689
Authors: D. Barrie Johnson, E. Jameson, O.F. Rowe, K. Wakeman, Kevin B. Hallberg
Abstract: Biosulfidogenesis (the generation of hydrogen sulfide by microorganisms) in acidic liquors was investigated using two metabolically-distinct bacteria. One was a novel acidophilic sulfate-reducing bacterium (isolate CL4) that grew at pH 3.0 and above using glycerol as electron donor, and the other was the type strain of Acidithiobacillus ferrooxidans which was grown at pH 2.5 using hydrogen (derived from dissolution of metallic iron) as electron donor and elemental sulfur as electron acceptor. Both bacteria were grown in pH-controlled bioreactors. Isolate CL4 mediated the selective precipitation of zinc in situ, while the At. ferrooxidans bioreactor operated as an off-line system, generating hydrogen sulfide that precipitated copper in a separate reaction vessel. The potential of using acidophilic sulfidogens for the selective recovery of metals from acidic waste streams is discussed.
693
Authors: Sabine Willscher, Thomas Hertwig, M. Frenzel, Manfred Felix
Abstract: . The historical hard coal mining area of the districts of Zwickau and Lugau/ Oelsnitz in Saxonia (Germany) is a source of heavy metals and arsenic polluting the adjacent ground- and surface waters. Heavy metals and metalloids like Zn, Cd, Ni, Co, As and Mn are transported, partially as fine precipitates, to the adjacent river Zwickauer Mulde and with that to the river Elbe. Some of the dumps are partially older than 150 years, and some of them were remediated more than 50 years ago. Today we still can learn from the more or less successful remediation measures after some decades of application. In this paper, three different dumps are presented and differences between their remediation measures and the long-term success of it shall be pointed out. As a result, especially a sealing and covering of a dump turned out as very successful for the prevention of AMD generation. A further utilization of such a remediated and revegetated area is possible, or it can be “given back” to the nature. In contrast, a revegetation without covering results in a long-term AMD-generation of such a mining dump site.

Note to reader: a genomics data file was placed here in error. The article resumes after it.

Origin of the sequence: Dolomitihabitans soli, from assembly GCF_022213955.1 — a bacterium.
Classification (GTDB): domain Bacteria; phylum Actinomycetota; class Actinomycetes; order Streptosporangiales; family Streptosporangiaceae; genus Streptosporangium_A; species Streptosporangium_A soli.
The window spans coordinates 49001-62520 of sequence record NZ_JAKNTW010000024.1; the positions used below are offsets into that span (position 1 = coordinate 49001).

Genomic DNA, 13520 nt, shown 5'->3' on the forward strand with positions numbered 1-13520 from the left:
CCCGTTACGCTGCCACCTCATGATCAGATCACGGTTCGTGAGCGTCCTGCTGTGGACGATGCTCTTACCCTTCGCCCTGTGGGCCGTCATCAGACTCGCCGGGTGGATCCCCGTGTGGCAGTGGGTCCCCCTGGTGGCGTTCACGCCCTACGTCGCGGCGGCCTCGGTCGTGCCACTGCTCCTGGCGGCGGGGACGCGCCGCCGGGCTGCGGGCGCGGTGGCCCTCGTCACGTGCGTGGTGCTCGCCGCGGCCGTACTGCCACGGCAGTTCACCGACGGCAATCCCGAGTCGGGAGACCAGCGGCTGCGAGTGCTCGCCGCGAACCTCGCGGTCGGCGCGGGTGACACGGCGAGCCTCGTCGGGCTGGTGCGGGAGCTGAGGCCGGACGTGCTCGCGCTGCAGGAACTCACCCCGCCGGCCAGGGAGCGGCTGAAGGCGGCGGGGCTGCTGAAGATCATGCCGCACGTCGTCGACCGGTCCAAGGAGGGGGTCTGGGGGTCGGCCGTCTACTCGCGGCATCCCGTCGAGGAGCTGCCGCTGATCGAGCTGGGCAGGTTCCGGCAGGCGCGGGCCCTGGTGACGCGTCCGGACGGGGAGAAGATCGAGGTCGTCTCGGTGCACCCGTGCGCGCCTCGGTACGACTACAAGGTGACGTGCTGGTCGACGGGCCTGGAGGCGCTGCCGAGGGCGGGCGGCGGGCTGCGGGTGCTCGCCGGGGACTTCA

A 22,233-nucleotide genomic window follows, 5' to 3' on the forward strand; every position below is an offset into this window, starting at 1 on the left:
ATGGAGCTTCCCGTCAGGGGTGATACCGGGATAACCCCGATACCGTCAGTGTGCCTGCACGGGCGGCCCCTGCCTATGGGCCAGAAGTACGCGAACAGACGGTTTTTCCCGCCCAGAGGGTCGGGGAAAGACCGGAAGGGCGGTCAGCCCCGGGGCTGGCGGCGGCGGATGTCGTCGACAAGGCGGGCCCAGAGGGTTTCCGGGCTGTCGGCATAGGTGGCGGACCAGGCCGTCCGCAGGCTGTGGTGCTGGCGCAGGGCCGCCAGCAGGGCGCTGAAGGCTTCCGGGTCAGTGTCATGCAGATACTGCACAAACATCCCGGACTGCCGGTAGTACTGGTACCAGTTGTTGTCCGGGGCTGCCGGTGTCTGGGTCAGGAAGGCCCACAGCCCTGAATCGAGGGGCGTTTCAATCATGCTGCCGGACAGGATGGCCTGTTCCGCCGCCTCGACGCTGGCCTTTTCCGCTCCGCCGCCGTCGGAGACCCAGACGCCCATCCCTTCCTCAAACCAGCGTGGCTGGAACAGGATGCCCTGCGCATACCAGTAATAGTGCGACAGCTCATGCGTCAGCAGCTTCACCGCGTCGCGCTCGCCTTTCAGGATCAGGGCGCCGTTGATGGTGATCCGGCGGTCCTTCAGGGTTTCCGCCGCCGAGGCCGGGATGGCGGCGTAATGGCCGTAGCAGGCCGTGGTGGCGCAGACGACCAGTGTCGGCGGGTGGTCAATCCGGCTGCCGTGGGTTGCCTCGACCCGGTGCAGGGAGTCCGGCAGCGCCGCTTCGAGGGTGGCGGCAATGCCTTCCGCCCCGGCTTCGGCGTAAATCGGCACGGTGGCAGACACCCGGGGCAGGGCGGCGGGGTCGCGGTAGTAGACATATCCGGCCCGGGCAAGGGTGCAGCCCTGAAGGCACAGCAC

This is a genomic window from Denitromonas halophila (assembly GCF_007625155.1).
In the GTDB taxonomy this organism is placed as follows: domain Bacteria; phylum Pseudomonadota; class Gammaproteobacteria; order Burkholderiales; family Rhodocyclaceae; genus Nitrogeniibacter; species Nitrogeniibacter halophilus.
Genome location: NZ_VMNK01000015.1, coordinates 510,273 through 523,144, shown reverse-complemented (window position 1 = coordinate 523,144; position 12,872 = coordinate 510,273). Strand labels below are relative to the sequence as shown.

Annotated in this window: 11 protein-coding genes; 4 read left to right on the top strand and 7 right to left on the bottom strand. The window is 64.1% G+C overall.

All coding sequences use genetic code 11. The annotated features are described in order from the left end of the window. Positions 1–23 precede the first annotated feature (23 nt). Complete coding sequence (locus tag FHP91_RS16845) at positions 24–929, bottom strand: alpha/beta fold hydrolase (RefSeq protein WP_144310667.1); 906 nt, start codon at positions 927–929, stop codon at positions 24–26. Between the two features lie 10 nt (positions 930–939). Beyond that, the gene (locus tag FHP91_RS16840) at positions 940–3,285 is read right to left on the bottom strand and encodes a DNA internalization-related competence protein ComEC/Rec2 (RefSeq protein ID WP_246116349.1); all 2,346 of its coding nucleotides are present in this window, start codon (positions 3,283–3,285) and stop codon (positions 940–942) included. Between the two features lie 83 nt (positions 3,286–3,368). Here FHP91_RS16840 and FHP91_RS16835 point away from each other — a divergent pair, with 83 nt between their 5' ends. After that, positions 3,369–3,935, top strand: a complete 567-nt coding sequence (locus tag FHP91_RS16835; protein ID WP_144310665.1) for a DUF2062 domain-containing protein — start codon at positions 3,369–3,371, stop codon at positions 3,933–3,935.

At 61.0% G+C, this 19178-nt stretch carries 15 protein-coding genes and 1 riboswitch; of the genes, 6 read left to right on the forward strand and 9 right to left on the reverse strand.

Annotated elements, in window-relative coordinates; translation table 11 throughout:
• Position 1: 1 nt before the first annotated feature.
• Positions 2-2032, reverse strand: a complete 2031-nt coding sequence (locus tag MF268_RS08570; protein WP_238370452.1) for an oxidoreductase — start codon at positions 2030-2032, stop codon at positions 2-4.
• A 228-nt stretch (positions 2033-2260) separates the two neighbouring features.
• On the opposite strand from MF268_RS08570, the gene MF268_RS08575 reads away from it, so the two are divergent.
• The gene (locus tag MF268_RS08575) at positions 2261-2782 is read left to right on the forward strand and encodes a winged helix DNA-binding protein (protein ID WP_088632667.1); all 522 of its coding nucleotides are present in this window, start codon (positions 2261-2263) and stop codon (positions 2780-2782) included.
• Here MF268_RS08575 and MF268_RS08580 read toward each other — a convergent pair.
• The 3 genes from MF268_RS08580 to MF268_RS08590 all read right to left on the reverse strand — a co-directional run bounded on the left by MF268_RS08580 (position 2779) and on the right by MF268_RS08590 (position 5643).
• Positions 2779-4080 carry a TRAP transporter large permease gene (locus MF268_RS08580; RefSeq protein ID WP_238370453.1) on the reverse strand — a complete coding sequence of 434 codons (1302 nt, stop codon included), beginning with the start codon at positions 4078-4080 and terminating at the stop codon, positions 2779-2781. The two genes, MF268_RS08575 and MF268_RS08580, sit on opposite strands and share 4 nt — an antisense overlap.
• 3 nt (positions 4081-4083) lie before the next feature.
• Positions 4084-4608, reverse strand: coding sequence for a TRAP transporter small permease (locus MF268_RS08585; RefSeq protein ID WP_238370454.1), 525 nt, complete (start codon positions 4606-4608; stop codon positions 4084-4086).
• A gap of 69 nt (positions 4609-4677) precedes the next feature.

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Authors: Sabine Willscher, Sophie Starke, Manfred Felix
Abstract: Important groups of microbes were investigated in three hard coal mining dumps in Saxonia/ Germany. In the particular dumps, different chemophysical and geochemical conditions are existing, depending on the kind of remediation up to six decades ago. Thiobacillus denitrificans, iron and sulfate reducers, and general aerobic heterotrophs and fungi were counted by MPN and CFU methods. Samples were taken from drilling cores in different depths out of the dumps, from seepage-, surface- and ground waters and from sediments. Similarities and significant differences were found between the microbial populations of the three dumps, depending on the appropriate environmental conditions. As a result, enhanced counts of T. denitrificans were detected at all three sites, originating from fertilizers (agricul-ture, gardens) and atmospheric precipitations. Sulfate reducers and aerobic heterotrophic microorganisms are suited indicators for the ongoing biogeochemical processes in the dumps
701
Authors: Sabine Willscher, J. Wittig, Hans Bergmann, Georg Büchel, Dirk Merten, Peter Werner